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String Theory: Science as Symmetry

The principle of symmetry is crucial to the study of physics and has special implications for string theory in particular. Symmetry exists when you can take something, transform it in some way, and nothing seems to change about the situation. When a transformation to the system causes a change in the situation, scientists say that it represents a broken symmetry.

This is obvious in geometry. Take a circle and draw a line through its center, as in this figure.


Now, imagine flipping the circle around that line. The resulting image is identical to the original image when flipped about the line. This is linear or reflection symmetry. If you were to spin the figure 180 degrees, you’d end up with the same image again. This is rotational symmetry.

The trapezoid, on the other hand, has asymmetry (or lacks symmetry) because no rotation or reflection of the shape will yield the original shape.

The most fundamental form of symmetry in physics is the idea of translational symmetry, which is where you take an object and move it from one location in space to another. If you move from one location to another, the laws of physics should be the same in both places. This principle is how scientists use laws discovered on Earth to study the distant universe.

In physics, though, symmetry means way more than just taking an object and flipping, spinning, or sliding it through space.

The most detailed studies of energy in the universe indicate that, no matter which direction you look, space is basically the same in all directions. The universe itself seems to have been symmetric from the very beginning.

The laws of physics don’t change over time (at least according to most physicists and certainly not on short timescales, like a human lifetime or the entire age of the United States of America). If you perform an experiment today and perform the same experiment tomorrow, you’ll get essentially the same result.

The laws of physics possess a basic symmetry with respect to time. Changing the time of something doesn’t change the behavior of the system.

These and other symmetries are seen as central to the study of science, and in fact, many physicists have stated that symmetry is the single most important concept for physics to grasp.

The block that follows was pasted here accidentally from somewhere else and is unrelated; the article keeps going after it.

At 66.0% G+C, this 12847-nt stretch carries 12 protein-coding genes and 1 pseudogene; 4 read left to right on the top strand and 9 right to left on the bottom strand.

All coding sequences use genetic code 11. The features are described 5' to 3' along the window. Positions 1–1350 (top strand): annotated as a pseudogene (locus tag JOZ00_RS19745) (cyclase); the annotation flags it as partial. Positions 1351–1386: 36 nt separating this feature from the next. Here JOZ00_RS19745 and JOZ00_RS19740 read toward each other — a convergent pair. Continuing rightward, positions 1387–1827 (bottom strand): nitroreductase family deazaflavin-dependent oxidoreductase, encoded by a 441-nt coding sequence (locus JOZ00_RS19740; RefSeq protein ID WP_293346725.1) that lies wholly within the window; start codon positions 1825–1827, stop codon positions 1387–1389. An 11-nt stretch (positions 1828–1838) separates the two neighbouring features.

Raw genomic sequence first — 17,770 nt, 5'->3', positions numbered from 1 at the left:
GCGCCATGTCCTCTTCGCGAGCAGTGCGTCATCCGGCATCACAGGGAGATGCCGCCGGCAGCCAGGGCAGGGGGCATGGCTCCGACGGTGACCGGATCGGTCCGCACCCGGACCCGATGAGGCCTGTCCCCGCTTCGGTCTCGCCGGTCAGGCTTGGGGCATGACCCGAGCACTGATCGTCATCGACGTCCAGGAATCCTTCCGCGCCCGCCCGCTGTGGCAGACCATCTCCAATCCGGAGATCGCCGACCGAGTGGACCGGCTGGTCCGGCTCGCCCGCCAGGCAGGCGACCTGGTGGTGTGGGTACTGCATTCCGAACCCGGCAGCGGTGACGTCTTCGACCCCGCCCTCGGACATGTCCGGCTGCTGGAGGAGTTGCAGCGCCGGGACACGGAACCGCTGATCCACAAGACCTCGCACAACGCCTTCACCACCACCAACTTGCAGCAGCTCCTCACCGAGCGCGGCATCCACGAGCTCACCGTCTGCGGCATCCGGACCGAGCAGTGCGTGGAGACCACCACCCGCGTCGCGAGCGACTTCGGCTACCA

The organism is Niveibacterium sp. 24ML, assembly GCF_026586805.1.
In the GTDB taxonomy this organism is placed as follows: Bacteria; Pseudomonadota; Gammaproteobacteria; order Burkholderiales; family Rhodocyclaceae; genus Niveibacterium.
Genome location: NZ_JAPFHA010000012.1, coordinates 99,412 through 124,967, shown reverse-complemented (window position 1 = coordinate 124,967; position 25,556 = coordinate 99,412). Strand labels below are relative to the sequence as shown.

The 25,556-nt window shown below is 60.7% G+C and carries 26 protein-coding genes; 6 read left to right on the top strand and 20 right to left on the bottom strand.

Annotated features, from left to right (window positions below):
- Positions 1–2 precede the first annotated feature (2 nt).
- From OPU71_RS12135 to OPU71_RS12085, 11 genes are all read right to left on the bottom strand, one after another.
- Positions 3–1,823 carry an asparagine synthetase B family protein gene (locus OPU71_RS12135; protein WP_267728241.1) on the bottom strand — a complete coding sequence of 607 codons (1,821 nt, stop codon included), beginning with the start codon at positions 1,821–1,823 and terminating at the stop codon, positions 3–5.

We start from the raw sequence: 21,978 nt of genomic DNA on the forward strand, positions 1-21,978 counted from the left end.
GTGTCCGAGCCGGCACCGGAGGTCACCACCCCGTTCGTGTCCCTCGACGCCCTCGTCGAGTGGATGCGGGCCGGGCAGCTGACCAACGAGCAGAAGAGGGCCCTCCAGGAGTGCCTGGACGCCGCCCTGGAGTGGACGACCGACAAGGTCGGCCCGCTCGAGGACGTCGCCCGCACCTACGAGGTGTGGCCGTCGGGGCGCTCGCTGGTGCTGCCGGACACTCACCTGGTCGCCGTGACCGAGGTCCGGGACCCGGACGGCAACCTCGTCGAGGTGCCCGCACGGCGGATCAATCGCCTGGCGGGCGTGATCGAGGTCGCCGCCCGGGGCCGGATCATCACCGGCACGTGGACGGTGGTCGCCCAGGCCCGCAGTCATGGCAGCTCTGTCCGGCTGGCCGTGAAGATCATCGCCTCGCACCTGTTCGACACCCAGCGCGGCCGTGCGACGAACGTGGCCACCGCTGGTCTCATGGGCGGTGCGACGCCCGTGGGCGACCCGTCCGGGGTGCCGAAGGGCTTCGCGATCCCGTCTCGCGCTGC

The truth is that while physicists often speak of the elegance of symmetry in the universe, the string theorist Leonard Susskind is quite right when he points out that things get interesting when the symmetry breaks.

In fact, the 2008 Nobel Prize in Physics was awarded to three physicists — Yoichiro Nambu, Makoto Kobayashi, and Toshihide Maskawa — for work in broken symmetry performed decades ago.

Without broken symmetry, everything would be absolutely uniform everywhere. The very fact that we have a chemistry that allows us to exist is proof that some aspects of symmetry don’t hold up in the universe.

Many theoretical physicists believe that a symmetry exists between the four fundamental forces (gravity, electromagnetism, weak nuclear force, strong nuclear force), a symmetry that broke early in the universe’s formation and causes the differences we see today. String theory is the primary (if not the only) means of understanding that broken symmetry, if it does (or did) indeed exist.

This broken symmetry may be closely linked to supersymmetry, which is necessary for string theory to become viable. Supersymmetry has been investigated in many areas of theoretical physics, even though there’s no direct experimental evidence for it, because it ensures that the theory includes many desirable properties.

Supersymmetry and the unification of forces are at the heart of the string theory story. As you read more about string theory, it’s up to you to determine whether the lack of experimental evidence condemns it from the start.

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